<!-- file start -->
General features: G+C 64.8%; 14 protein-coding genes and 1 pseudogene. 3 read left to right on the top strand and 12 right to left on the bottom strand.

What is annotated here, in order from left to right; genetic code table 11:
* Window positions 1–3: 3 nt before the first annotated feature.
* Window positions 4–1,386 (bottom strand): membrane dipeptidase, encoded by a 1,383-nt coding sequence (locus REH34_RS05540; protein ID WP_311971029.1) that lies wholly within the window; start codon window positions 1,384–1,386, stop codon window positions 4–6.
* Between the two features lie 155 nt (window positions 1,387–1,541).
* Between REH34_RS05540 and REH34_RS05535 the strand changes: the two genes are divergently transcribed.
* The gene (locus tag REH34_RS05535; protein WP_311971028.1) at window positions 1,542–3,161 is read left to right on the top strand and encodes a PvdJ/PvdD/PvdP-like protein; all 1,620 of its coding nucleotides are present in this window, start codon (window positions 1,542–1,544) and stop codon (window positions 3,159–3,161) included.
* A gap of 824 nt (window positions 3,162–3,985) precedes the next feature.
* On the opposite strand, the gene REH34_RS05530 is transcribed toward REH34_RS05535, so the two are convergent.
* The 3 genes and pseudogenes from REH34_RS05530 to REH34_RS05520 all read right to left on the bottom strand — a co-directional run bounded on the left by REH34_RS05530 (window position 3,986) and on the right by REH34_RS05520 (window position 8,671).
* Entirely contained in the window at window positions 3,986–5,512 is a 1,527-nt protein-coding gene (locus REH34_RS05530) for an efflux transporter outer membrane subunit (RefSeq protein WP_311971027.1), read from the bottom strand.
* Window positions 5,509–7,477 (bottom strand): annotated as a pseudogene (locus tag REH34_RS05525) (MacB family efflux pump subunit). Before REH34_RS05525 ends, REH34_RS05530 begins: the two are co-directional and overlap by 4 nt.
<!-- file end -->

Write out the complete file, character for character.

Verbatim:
General features: G+C 64.8%; 14 protein-coding genes and 1 pseudogene. 3 read left to right on the top strand and 12 right to left on the bottom strand.

What is annotated here, in order from left to right; genetic code table 11:
* Window positions 1–3: 3 nt before the first annotated feature.
* Window positions 4–1,386 (bottom strand): membrane dipeptidase, encoded by a 1,383-nt coding sequence (locus REH34_RS05540; protein ID WP_311971029.1) that lies wholly within the window; start codon window positions 1,384–1,386, stop codon window positions 4–6.
* Between the two features lie 155 nt (window positions 1,387–1,541).
* Between REH34_RS05540 and REH34_RS05535 the strand changes: the two genes are divergently transcribed.
* The gene (locus tag REH34_RS05535; protein WP_311971028.1) at window positions 1,542–3,161 is read left to right on the top strand and encodes a PvdJ/PvdD/PvdP-like protein; all 1,620 of its coding nucleotides are present in this window, start codon (window positions 1,542–1,544) and stop codon (window positions 3,159–3,161) included.
* A gap of 824 nt (window positions 3,162–3,985) precedes the next feature.
* On the opposite strand, the gene REH34_RS05530 is transcribed toward REH34_RS05535, so the two are convergent.
* The 3 genes and pseudogenes from REH34_RS05530 to REH34_RS05520 all read right to left on the bottom strand — a co-directional run bounded on the left by REH34_RS05530 (window position 3,986) and on the right by REH34_RS05520 (window position 8,671).
* Entirely contained in the window at window positions 3,986–5,512 is a 1,527-nt protein-coding gene (locus REH34_RS05530) for an efflux transporter outer membrane subunit (RefSeq protein WP_311971027.1), read from the bottom strand.
* Window positions 5,509–7,477 (bottom strand): annotated as a pseudogene (locus tag REH34_RS05525) (MacB family efflux pump subunit). Before REH34_RS05525 ends, REH34_RS05530 begins: the two are co-directional and overlap by 4 nt.